True stories of old Houston and Houstonians: historical and personal sketches / by S. O. Young. Page: 159
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HOUSTON AND HOUSTONIANS 159
cottage was owned by a real "bad man," a killer, who was intensely
jealous of his wife. Just why he should have been jealous
of her no one could understand, for she was as ugly as a
brush fence. But he was jealous and took no pains to conceal
It was late in July when Mike got located, and everything
moved along smoothly until about the middle of August. One
very hot Sunday night Mike, being off duty, went to his room
and retired early. Unfortunately, that same Sunday night the
bad man's wife concluded to visit her mother over in the Fifth
Ward and the bad man himself concluded to get drunk. That
combination-was hard to beat, and, as a matter of fact, it was
The bad man arrived home about midnight, and, finding no
wife in his room, he instituted a search. Of course, he suspected
Mike at once. Going to Mike's door and finding it locked he
tried to kick it open. That got Mike out of bed in a hurry. The
man, finding he could not kick the door open, drew his pistol and
shot the lock off. But Mike was too quick for him.
Before he could get the door open Mike was out of the window,
out in the street and was well on his way to the banks
of the bayou. The man entered the room, shot under the bed
and into the wardrobe, but by that time Mike had buried himself
in the weeds on the bank of the bayou and was beginning to
realize what a fix he was in. He was safe, but he was clad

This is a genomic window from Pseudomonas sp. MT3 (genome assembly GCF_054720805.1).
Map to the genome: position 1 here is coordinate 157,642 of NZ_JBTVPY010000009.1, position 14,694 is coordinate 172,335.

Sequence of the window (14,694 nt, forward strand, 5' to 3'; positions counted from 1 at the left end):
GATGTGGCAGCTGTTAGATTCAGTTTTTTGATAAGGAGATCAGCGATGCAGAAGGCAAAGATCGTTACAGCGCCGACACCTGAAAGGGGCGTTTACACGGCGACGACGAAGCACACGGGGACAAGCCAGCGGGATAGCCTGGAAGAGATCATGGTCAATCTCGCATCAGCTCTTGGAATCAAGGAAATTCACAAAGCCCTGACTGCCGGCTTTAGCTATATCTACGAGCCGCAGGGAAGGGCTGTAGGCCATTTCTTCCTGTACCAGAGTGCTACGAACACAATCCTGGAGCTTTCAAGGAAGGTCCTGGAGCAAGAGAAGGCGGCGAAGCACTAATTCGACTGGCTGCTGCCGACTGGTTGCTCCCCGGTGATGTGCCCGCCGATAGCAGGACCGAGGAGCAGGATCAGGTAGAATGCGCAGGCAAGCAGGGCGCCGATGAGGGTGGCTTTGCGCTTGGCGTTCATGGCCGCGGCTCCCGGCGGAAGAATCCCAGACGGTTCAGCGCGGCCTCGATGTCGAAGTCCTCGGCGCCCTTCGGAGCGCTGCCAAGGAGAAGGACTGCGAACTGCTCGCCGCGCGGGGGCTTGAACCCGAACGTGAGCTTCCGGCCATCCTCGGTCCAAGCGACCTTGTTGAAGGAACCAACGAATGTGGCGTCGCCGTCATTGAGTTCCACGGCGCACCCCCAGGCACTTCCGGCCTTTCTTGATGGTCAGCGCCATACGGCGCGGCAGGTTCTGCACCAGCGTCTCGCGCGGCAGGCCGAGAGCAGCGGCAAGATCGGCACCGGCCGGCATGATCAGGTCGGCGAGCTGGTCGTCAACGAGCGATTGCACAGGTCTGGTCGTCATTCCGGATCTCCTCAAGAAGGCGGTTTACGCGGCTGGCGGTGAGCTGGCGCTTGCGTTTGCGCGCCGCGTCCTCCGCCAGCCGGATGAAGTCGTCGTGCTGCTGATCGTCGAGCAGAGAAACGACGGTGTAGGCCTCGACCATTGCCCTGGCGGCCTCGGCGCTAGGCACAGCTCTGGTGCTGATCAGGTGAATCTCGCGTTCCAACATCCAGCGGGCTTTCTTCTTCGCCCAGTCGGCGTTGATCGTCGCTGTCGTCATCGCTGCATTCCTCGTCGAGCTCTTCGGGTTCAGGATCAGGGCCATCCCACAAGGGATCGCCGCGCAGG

only in a thin summer undershirt that reached scarcely to his
hips. Aside from that undershirt he had not a stitch of clothes
on and he was barefooted. The moon was full and the night
was almost as bright as day. Such a thing as returning to his
room for his clothing never entered his head. If he could only
get to some friend's house he knew he could get some clothes,
but how to get anywhere was the problem.
Finally he crept along the bank of the bayou until he reached
the foot of Main Street, and then began working his way up
that highway. His progress was slow, because he had to hide
in doorways and behind barrels and boxes every time he saw any
one coming. At last he reached the Fox building, long after
midnight, skipped up the steps and appeared before the astonished,
lone night operator.
Mike explained the situation and persuaded the operator to
lend him his clothes so he could get out and rustle some for
himself. Mike, as everybody knows, is long and lank, while the
operator was somewhat squatty. Mike had to have clothes, however,
so he forced himself into the borrowed ones and started
out to find others. Unfortunately, he had a desire to refresh the
inner man, so he headed for the old Capitol bar, where he knew
the "barkeep." In the bar he met a number of his friends and
had to tell the story of his escape and take a drink so often that
he forgot all about the naked operator he had left in the office
and went to bed in the hotel, oblivious to everything. He slept
until midday, and when he awoke he realized what he had done.
Here’s what’s next.
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Young, Samuel Oliver. True stories of old Houston and Houstonians: historical and personal sketches / by S. O. Young., book, 1913; Galveston, Texas. (texashistory.unt.edu/ark:/67531/metapth24646/m1/159/: accessed February 20, 2018), University of North Texas Libraries, The Portal to Texas History, texashistory.unt.edu; .